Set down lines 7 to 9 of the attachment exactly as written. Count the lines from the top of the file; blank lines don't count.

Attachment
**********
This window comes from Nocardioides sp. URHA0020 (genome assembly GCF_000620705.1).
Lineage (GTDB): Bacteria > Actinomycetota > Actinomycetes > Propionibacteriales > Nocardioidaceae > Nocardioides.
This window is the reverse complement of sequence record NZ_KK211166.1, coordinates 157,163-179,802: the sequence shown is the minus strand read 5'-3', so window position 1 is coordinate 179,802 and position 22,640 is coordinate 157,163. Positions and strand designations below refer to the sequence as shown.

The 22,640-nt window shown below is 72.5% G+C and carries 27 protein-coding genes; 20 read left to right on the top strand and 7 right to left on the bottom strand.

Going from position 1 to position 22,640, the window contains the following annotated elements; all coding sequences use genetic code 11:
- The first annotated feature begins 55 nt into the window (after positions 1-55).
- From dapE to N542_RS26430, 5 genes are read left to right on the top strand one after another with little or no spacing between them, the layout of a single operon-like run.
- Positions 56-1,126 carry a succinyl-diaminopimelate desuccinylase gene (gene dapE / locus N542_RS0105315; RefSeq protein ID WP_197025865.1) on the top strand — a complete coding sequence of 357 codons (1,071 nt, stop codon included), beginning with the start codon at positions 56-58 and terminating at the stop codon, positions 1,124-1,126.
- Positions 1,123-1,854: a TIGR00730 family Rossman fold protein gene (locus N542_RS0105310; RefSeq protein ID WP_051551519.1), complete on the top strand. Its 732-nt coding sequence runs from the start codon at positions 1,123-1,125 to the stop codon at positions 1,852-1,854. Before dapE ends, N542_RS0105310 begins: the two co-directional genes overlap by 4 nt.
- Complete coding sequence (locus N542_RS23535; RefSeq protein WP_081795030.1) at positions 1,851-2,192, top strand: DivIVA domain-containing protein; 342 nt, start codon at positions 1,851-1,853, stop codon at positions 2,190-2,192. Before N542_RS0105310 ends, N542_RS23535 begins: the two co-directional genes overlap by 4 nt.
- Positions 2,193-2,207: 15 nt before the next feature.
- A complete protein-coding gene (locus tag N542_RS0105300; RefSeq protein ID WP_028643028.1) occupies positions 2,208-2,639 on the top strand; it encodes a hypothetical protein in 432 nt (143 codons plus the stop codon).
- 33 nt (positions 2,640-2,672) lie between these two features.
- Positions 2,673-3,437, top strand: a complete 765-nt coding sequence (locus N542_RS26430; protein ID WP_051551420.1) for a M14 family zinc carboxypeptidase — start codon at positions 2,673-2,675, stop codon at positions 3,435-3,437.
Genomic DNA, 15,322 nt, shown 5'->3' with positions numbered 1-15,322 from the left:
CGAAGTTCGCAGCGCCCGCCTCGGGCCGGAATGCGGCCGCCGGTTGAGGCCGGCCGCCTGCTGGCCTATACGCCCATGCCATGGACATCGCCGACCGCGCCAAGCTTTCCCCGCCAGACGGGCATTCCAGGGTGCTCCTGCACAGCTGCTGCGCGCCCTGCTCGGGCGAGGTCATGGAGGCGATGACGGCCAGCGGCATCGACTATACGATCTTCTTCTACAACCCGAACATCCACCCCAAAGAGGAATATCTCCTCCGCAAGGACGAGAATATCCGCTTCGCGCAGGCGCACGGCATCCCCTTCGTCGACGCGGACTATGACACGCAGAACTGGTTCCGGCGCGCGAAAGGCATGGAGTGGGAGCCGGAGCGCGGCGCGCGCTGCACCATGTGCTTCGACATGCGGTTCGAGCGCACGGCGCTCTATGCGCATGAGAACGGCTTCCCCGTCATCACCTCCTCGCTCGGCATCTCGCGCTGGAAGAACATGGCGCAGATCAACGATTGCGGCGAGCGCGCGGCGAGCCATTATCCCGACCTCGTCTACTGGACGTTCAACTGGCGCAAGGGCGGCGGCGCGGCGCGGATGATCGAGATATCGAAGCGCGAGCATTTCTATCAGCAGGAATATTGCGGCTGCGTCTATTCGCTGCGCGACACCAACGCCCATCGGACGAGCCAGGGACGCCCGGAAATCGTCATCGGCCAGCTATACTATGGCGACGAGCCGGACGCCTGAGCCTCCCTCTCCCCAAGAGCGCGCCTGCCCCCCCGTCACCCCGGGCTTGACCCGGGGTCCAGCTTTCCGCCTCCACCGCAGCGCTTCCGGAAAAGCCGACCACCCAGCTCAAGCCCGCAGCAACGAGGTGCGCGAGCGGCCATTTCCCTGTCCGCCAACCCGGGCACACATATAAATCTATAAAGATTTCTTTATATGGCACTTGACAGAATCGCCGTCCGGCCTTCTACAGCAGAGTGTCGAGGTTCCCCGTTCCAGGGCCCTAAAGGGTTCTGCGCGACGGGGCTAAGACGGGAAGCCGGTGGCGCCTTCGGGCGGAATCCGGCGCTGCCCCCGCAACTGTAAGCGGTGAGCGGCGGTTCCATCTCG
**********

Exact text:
- From dapE to N542_RS26430, 5 genes are read left to right on the top strand one after another with little or no spacing between them, the layout of a single operon-like run.
- Positions 56-1,126 carry a succinyl-diaminopimelate desuccinylase gene (gene dapE / locus N542_RS0105315; RefSeq protein ID WP_197025865.1) on the top strand — a complete coding sequence of 357 codons (1,071 nt, stop codon included), beginning with the start codon at positions 56-58 and terminating at the stop codon, positions 1,124-1,126.
- Positions 1,123-1,854: a TIGR00730 family Rossman fold protein gene (locus N542_RS0105310; RefSeq protein ID WP_051551519.1), complete on the top strand. Its 732-nt coding sequence runs from the start codon at positions 1,123-1,125 to the stop codon at positions 1,852-1,854. Before dapE ends, N542_RS0105310 begins: the two co-directional genes overlap by 4 nt.